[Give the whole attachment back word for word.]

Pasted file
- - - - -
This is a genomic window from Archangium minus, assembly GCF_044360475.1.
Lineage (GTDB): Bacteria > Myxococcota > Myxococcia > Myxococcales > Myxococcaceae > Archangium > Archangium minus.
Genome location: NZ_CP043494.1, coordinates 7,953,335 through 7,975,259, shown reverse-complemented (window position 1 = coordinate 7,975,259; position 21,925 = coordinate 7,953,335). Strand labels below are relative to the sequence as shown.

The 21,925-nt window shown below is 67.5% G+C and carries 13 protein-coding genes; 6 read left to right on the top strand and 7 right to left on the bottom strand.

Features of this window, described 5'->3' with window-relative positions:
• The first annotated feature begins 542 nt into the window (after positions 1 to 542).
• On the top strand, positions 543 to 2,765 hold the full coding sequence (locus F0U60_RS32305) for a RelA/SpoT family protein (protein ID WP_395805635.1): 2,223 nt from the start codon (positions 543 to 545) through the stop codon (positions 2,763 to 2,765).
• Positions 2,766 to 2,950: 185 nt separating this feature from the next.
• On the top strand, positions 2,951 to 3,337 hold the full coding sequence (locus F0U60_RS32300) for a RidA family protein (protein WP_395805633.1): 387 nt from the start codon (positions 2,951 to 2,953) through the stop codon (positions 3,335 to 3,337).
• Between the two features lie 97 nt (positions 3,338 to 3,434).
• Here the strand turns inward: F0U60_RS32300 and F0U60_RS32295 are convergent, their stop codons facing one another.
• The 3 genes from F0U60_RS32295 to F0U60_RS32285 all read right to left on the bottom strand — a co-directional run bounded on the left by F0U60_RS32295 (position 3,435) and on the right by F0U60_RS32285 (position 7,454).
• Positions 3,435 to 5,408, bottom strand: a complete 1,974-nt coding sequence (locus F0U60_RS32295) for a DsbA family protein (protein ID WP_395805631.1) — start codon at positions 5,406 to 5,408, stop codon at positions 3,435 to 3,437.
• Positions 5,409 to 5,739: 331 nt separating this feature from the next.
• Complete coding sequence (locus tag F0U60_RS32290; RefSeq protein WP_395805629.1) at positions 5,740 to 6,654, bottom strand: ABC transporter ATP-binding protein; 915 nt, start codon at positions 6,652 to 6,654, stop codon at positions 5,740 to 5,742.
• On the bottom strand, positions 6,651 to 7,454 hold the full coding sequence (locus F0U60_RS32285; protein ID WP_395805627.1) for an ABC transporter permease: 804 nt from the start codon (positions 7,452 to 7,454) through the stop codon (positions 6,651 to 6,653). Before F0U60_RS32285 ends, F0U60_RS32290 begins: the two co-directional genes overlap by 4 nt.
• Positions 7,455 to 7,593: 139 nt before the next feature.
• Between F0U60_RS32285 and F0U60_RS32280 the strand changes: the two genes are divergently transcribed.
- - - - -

This is a genomic window from Archangium minus, assembly GCF_044360475.1.
Lineage (GTDB): Bacteria > Myxococcota > Myxococcia > Myxococcales > Myxococcaceae > Archangium > Archangium minus.
Genome location: NZ_CP043494.1, coordinates 7,953,335 through 7,975,259, shown reverse-complemented (window position 1 = coordinate 7,975,259; position 21,925 = coordinate 7,953,335). Strand labels below are relative to the sequence as shown.

The 21,925-nt window shown below is 67.5% G+C and carries 13 protein-coding genes; 6 read left to right on the top strand and 7 right to left on the bottom strand.

Features of this window, described 5'->3' with window-relative positions:
• The first annotated feature begins 542 nt into the window (after positions 1 to 542).
• On the top strand, positions 543 to 2,765 hold the full coding sequence (locus F0U60_RS32305) for a RelA/SpoT family protein (protein ID WP_395805635.1): 2,223 nt from the start codon (positions 543 to 545) through the stop codon (positions 2,763 to 2,765).
• Positions 2,766 to 2,950: 185 nt separating this feature from the next.
• On the top strand, positions 2,951 to 3,337 hold the full coding sequence (locus F0U60_RS32300) for a RidA family protein (protein WP_395805633.1): 387 nt from the start codon (positions 2,951 to 2,953) through the stop codon (positions 3,335 to 3,337).
• Between the two features lie 97 nt (positions 3,338 to 3,434).
• Here the strand turns inward: F0U60_RS32300 and F0U60_RS32295 are convergent, their stop codons facing one another.
• The 3 genes from F0U60_RS32295 to F0U60_RS32285 all read right to left on the bottom strand — a co-directional run bounded on the left by F0U60_RS32295 (position 3,435) and on the right by F0U60_RS32285 (position 7,454).
• Positions 3,435 to 5,408, bottom strand: a complete 1,974-nt coding sequence (locus F0U60_RS32295) for a DsbA family protein (protein ID WP_395805631.1) — start codon at positions 5,406 to 5,408, stop codon at positions 3,435 to 3,437.
• Positions 5,409 to 5,739: 331 nt separating this feature from the next.
• Complete coding sequence (locus tag F0U60_RS32290; RefSeq protein WP_395805629.1) at positions 5,740 to 6,654, bottom strand: ABC transporter ATP-binding protein; 915 nt, start codon at positions 6,652 to 6,654, stop codon at positions 5,740 to 5,742.
• On the bottom strand, positions 6,651 to 7,454 hold the full coding sequence (locus F0U60_RS32285; protein ID WP_395805627.1) for an ABC transporter permease: 804 nt from the start codon (positions 7,452 to 7,454) through the stop codon (positions 6,651 to 6,653). Before F0U60_RS32285 ends, F0U60_RS32290 begins: the two co-directional genes overlap by 4 nt.
• Positions 7,455 to 7,593: 139 nt before the next feature.
• Between F0U60_RS32285 and F0U60_RS32280 the strand changes: the two genes are divergently transcribed.